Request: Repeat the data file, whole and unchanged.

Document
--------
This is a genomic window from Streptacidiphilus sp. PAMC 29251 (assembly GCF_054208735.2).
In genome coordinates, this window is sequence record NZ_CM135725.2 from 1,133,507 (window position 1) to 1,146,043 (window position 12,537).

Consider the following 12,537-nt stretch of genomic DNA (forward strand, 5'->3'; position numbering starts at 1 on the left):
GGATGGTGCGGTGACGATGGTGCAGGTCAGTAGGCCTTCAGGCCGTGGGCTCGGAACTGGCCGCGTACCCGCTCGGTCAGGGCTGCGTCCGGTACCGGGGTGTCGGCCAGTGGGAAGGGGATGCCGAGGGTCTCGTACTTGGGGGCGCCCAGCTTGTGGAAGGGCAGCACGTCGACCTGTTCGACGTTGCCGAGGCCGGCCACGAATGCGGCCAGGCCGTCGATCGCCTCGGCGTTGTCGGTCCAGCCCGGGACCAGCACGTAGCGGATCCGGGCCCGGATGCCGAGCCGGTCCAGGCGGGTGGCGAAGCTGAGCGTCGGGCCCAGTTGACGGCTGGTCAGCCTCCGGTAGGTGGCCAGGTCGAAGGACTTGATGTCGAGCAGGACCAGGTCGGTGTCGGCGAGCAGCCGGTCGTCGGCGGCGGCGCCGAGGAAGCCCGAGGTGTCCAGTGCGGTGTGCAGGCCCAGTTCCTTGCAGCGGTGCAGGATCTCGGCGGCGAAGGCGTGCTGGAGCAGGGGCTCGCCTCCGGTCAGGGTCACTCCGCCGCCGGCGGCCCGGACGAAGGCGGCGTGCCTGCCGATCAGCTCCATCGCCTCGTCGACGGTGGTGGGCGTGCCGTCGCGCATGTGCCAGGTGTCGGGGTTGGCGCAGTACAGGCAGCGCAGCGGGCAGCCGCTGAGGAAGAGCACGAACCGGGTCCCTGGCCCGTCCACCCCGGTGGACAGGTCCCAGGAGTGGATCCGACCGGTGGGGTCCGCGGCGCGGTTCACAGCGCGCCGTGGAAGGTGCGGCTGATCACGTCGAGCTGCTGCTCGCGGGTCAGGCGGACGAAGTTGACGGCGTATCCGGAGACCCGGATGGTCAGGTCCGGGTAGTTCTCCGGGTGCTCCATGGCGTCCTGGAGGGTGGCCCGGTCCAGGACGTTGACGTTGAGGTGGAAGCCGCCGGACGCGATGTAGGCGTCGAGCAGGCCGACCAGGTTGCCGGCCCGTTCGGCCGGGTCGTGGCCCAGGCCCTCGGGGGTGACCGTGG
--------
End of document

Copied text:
This is a genomic window from Streptacidiphilus sp. PAMC 29251 (assembly GCF_054208735.2).
In genome coordinates, this window is sequence record NZ_CM135725.2 from 1,133,507 (window position 1) to 1,146,043 (window position 12,537).

Consider the following 12,537-nt stretch of genomic DNA (forward strand, 5'->3'; position numbering starts at 1 on the left):
GGATGGTGCGGTGACGATGGTGCAGGTCAGTAGGCCTTCAGGCCGTGGGCTCGGAACTGGCCGCGTACCCGCTCGGTCAGGGCTGCGTCCGGTACCGGGGTGTCGGCCAGTGGGAAGGGGATGCCGAGGGTCTCGTACTTGGGGGCGCCCAGCTTGTGGAAGGGCAGCACGTCGACCTGTTCGACGTTGCCGAGGCCGGCCACGAATGCGGCCAGGCCGTCGATCGCCTCGGCGTTGTCGGTCCAGCCCGGGACCAGCACGTAGCGGATCCGGGCCCGGATGCCGAGCCGGTCCAGGCGGGTGGCGAAGCTGAGCGTCGGGCCCAGTTGACGGCTGGTCAGCCTCCGGTAGGTGGCCAGGTCGAAGGACTTGATGTCGAGCAGGACCAGGTCGGTGTCGGCGAGCAGCCGGTCGTCGGCGGCGGCGCCGAGGAAGCCCGAGGTGTCCAGTGCGGTGTGCAGGCCCAGTTCCTTGCAGCGGTGCAGGATCTCGGCGGCGAAGGCGTGCTGGAGCAGGGGCTCGCCTCCGGTCAGGGTCACTCCGCCGCCGGCGGCCCGGACGAAGGCGGCGTGCCTGCCGATCAGCTCCATCGCCTCGTCGACGGTGGTGGGCGTGCCGTCGCGCATGTGCCAGGTGTCGGGGTTGGCGCAGTACAGGCAGCGCAGCGGGCAGCCGCTGAGGAAGAGCACGAACCGGGTCCCTGGCCCGTCCACCCCGGTGGACAGGTCCCAGGAGTGGATCCGACCGGTGGGGTCCGCGGCGCGGTTCACAGCGCGCCGTGGAAGGTGCGGCTGATCACGTCGAGCTGCTGCTCGCGGGTCAGGCGGACGAAGTTGACGGCGTATCCGGAGACCCGGATGGTCAGGTCCGGGTAGTTCTCCGGGTGCTCCATGGCGTCCTGGAGGGTGGCCCGGTCCAGGACGTTGACGTTGAGGTGGAAGCCGCCGGACGCGATGTAGGCGTCGAGCAGGCCGACCAGGTTGCCGGCCCGTTCGGCCGGGTCGTGGCCCAGGCCCTCGGGGGTGACCGTGG